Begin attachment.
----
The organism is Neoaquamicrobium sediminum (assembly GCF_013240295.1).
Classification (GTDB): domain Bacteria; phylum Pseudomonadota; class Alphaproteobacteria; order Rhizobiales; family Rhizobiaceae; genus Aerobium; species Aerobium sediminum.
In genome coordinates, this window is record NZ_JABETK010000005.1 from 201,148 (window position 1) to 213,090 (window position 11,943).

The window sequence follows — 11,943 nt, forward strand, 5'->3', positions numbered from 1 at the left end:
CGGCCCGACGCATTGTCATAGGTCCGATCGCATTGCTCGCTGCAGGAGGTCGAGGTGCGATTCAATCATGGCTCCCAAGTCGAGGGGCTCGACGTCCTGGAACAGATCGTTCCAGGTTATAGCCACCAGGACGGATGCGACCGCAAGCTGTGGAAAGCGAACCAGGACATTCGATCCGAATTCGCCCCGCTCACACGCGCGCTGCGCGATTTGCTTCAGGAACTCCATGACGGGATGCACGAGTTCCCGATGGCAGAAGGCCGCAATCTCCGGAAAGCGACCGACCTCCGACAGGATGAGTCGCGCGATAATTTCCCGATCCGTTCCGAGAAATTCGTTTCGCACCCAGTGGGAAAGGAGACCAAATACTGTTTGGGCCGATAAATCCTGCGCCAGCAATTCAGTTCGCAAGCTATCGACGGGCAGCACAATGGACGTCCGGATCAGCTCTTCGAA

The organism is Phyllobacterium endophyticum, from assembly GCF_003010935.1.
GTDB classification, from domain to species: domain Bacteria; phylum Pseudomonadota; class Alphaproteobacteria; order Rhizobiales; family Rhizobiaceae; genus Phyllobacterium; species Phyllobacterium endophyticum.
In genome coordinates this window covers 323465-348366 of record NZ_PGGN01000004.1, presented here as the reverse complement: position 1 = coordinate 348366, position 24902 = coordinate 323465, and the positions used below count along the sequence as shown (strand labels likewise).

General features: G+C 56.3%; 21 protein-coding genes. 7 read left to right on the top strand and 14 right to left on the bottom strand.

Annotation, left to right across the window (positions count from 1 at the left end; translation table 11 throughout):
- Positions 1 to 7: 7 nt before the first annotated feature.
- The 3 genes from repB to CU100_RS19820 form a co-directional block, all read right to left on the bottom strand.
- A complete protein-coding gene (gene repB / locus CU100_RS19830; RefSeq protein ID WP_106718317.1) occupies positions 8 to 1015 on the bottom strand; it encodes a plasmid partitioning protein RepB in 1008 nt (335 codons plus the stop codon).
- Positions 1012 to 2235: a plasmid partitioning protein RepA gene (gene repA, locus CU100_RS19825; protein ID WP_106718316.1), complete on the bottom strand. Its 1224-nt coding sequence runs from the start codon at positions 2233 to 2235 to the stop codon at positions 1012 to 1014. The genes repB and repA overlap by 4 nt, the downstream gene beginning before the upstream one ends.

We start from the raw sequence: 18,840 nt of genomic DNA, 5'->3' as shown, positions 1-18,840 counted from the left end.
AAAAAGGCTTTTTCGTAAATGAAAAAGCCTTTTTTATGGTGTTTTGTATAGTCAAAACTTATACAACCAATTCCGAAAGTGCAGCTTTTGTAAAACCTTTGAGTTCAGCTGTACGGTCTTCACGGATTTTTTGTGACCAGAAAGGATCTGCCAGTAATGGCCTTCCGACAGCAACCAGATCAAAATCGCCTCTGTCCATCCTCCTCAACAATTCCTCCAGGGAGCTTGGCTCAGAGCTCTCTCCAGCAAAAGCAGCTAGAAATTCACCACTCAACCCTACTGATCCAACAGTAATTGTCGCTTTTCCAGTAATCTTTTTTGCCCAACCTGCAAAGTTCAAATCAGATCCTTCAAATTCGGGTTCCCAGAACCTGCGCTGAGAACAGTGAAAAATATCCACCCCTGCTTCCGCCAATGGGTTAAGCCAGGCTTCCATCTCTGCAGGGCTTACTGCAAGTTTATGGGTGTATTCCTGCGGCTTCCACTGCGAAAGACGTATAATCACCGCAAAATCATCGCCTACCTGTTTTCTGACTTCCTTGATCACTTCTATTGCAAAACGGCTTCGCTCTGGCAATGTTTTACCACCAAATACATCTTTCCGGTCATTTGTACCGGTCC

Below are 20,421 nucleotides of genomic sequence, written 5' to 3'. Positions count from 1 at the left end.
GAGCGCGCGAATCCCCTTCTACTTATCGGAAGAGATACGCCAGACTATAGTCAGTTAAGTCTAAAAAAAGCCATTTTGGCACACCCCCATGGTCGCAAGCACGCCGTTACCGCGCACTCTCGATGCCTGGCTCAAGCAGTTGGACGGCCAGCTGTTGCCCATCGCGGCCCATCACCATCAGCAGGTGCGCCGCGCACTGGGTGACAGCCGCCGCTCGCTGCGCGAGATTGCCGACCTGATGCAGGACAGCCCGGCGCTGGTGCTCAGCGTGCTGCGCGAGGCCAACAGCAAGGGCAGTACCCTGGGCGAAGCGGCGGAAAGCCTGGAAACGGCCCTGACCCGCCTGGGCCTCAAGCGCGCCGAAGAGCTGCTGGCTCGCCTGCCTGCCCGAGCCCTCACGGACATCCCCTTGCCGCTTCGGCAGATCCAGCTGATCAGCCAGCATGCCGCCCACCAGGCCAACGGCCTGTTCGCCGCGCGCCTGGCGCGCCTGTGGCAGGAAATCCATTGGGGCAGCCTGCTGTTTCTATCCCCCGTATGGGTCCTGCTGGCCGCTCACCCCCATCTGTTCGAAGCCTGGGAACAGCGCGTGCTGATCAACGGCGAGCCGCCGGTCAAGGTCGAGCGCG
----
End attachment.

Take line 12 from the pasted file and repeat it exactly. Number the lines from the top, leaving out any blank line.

- The 3 genes from repB to CU100_RS19820 form a co-directional block, all read right to left on the bottom strand.